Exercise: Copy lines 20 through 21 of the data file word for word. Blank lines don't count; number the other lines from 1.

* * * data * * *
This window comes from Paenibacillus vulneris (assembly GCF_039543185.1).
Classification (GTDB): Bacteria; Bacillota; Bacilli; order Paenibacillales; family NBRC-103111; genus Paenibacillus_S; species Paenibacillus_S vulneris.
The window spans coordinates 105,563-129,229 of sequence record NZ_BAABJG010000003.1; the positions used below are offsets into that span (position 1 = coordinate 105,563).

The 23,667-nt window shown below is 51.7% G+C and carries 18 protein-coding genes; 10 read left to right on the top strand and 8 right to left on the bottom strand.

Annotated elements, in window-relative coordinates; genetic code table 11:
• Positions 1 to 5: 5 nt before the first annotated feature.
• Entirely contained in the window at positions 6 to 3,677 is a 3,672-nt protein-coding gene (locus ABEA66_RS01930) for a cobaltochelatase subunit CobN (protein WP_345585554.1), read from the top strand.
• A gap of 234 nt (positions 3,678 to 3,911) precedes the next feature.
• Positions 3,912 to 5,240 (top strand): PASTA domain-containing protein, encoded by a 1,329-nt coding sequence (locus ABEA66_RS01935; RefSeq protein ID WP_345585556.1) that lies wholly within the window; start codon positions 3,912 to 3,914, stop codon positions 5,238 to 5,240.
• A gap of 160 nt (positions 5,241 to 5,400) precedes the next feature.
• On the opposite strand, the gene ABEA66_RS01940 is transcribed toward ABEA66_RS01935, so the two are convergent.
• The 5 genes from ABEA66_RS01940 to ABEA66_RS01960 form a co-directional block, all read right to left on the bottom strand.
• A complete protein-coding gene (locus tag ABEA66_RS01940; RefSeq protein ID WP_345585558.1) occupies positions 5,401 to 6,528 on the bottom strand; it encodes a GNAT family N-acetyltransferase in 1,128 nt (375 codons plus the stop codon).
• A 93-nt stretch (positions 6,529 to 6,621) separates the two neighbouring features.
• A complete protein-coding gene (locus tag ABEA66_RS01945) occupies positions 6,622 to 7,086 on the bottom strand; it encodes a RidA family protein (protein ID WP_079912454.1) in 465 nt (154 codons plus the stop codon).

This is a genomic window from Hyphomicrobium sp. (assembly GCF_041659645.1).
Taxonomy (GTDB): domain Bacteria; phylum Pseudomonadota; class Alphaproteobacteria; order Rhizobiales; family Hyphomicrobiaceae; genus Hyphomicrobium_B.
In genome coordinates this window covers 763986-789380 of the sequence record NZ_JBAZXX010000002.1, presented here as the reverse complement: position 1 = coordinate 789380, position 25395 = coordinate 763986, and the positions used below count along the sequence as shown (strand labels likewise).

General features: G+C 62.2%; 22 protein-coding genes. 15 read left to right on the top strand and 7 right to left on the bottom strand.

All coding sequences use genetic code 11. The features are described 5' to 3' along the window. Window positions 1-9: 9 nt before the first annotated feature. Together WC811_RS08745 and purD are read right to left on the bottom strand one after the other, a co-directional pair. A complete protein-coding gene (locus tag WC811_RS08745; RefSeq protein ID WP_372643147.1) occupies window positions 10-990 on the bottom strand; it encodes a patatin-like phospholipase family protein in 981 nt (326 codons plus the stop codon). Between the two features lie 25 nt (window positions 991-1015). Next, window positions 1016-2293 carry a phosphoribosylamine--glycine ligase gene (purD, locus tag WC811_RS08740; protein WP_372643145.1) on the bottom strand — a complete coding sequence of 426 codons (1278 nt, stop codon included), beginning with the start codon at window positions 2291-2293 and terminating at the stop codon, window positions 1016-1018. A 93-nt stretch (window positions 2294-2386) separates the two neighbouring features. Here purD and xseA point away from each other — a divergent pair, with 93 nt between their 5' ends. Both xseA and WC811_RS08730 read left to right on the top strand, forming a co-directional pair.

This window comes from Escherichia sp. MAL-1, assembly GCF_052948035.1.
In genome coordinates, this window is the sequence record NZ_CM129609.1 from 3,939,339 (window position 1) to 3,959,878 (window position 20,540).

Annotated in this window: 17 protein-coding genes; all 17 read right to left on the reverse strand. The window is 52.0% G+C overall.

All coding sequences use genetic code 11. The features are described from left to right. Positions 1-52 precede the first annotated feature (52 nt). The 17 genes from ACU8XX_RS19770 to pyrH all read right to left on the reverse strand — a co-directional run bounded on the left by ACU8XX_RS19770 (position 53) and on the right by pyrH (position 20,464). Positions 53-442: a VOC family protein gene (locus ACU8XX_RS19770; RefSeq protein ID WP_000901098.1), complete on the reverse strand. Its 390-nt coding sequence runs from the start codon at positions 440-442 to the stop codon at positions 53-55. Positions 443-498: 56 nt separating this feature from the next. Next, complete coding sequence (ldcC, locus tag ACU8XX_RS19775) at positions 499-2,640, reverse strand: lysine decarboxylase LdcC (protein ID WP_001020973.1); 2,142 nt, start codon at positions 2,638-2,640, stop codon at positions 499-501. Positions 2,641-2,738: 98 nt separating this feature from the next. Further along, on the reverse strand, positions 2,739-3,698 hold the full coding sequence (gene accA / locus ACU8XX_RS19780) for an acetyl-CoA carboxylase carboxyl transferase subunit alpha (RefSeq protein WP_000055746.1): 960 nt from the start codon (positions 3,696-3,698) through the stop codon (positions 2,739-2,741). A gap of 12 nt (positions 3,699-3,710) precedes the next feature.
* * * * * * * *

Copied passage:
All coding sequences use genetic code 11. The features are described 5' to 3' along the window. Window positions 1-9: 9 nt before the first annotated feature. Together WC811_RS08745 and purD are read right to left on the bottom strand one after the other, a co-directional pair. A complete protein-coding gene (locus tag WC811_RS08745; RefSeq protein ID WP_372643147.1) occupies window positions 10-990 on the bottom strand; it encodes a patatin-like phospholipase family protein in 981 nt (326 codons plus the stop codon). Between the two features lie 25 nt (window positions 991-1015). Next, window positions 1016-2293 carry a phosphoribosylamine--glycine ligase gene (purD, locus tag WC811_RS08740; protein WP_372643145.1) on the bottom strand — a complete coding sequence of 426 codons (1278 nt, stop codon included), beginning with the start codon at window positions 2291-2293 and terminating at the stop codon, window positions 1016-1018. A 93-nt stretch (window positions 2294-2386) separates the two neighbouring features. Here purD and xseA point away from each other — a divergent pair, with 93 nt between their 5' ends. Both xseA and WC811_RS08730 read left to right on the top strand, forming a co-directional pair.

This window comes from Escherichia sp. MAL-1, assembly GCF_052948035.1.